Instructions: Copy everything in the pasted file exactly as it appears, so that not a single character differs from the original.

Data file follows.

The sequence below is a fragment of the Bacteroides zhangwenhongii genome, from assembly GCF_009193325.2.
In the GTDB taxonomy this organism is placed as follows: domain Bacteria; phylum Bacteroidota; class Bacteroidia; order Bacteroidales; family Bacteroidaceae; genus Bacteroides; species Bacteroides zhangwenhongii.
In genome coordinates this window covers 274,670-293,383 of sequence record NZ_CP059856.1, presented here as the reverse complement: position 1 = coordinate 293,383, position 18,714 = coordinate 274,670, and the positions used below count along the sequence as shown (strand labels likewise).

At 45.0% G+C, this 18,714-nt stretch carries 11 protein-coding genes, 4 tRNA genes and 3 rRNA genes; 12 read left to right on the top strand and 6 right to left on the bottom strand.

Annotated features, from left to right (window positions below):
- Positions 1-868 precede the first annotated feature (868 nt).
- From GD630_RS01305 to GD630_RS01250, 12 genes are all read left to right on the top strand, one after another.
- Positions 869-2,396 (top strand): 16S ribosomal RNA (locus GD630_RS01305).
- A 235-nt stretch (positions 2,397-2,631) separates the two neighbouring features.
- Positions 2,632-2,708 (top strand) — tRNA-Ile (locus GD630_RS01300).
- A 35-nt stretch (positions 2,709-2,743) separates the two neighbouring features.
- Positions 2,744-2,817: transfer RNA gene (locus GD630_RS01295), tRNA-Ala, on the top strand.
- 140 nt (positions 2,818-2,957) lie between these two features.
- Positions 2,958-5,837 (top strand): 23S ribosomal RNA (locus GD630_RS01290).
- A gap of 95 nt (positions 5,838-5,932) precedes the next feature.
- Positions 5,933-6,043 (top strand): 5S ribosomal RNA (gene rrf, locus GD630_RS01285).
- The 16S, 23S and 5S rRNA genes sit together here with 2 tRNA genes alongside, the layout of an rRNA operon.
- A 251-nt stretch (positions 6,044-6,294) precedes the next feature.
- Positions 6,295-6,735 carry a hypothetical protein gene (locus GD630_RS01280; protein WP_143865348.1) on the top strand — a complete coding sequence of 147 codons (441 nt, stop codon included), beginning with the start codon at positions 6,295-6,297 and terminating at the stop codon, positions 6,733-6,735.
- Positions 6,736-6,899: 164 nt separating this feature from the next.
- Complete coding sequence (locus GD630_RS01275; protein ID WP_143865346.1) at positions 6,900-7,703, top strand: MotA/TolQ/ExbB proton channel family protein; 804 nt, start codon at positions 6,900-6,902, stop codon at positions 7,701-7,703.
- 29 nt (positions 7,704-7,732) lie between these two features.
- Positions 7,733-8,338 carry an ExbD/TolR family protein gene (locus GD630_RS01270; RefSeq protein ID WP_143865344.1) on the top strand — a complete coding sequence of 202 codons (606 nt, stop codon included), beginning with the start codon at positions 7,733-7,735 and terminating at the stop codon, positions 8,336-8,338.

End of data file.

The sequence below is a fragment of the Bacteroides zhangwenhongii genome, from assembly GCF_009193325.2.
In the GTDB taxonomy this organism is placed as follows: domain Bacteria; phylum Bacteroidota; class Bacteroidia; order Bacteroidales; family Bacteroidaceae; genus Bacteroides; species Bacteroides zhangwenhongii.
In genome coordinates this window covers 274,670-293,383 of sequence record NZ_CP059856.1, presented here as the reverse complement: position 1 = coordinate 293,383, position 18,714 = coordinate 274,670, and the positions used below count along the sequence as shown (strand labels likewise).

At 45.0% G+C, this 18,714-nt stretch carries 11 protein-coding genes, 4 tRNA genes and 3 rRNA genes; 12 read left to right on the top strand and 6 right to left on the bottom strand.

Annotated features, from left to right (window positions below):
- Positions 1-868 precede the first annotated feature (868 nt).
- From GD630_RS01305 to GD630_RS01250, 12 genes are all read left to right on the top strand, one after another.
- Positions 869-2,396 (top strand): 16S ribosomal RNA (locus GD630_RS01305).
- A 235-nt stretch (positions 2,397-2,631) separates the two neighbouring features.
- Positions 2,632-2,708 (top strand) — tRNA-Ile (locus GD630_RS01300).
- A 35-nt stretch (positions 2,709-2,743) separates the two neighbouring features.
- Positions 2,744-2,817: transfer RNA gene (locus GD630_RS01295), tRNA-Ala, on the top strand.
- 140 nt (positions 2,818-2,957) lie between these two features.
- Positions 2,958-5,837 (top strand): 23S ribosomal RNA (locus GD630_RS01290).
- A gap of 95 nt (positions 5,838-5,932) precedes the next feature.
- Positions 5,933-6,043 (top strand): 5S ribosomal RNA (gene rrf, locus GD630_RS01285).
- The 16S, 23S and 5S rRNA genes sit together here with 2 tRNA genes alongside, the layout of an rRNA operon.
- A 251-nt stretch (positions 6,044-6,294) precedes the next feature.
- Positions 6,295-6,735 carry a hypothetical protein gene (locus GD630_RS01280; protein WP_143865348.1) on the top strand — a complete coding sequence of 147 codons (441 nt, stop codon included), beginning with the start codon at positions 6,295-6,297 and terminating at the stop codon, positions 6,733-6,735.
- Positions 6,736-6,899: 164 nt separating this feature from the next.
- Complete coding sequence (locus GD630_RS01275; protein ID WP_143865346.1) at positions 6,900-7,703, top strand: MotA/TolQ/ExbB proton channel family protein; 804 nt, start codon at positions 6,900-6,902, stop codon at positions 7,701-7,703.
- 29 nt (positions 7,704-7,732) lie between these two features.
- Positions 7,733-8,338 carry an ExbD/TolR family protein gene (locus GD630_RS01270; RefSeq protein ID WP_143865344.1) on the top strand — a complete coding sequence of 202 codons (606 nt, stop codon included), beginning with the start codon at positions 7,733-7,735 and terminating at the stop codon, positions 8,336-8,338.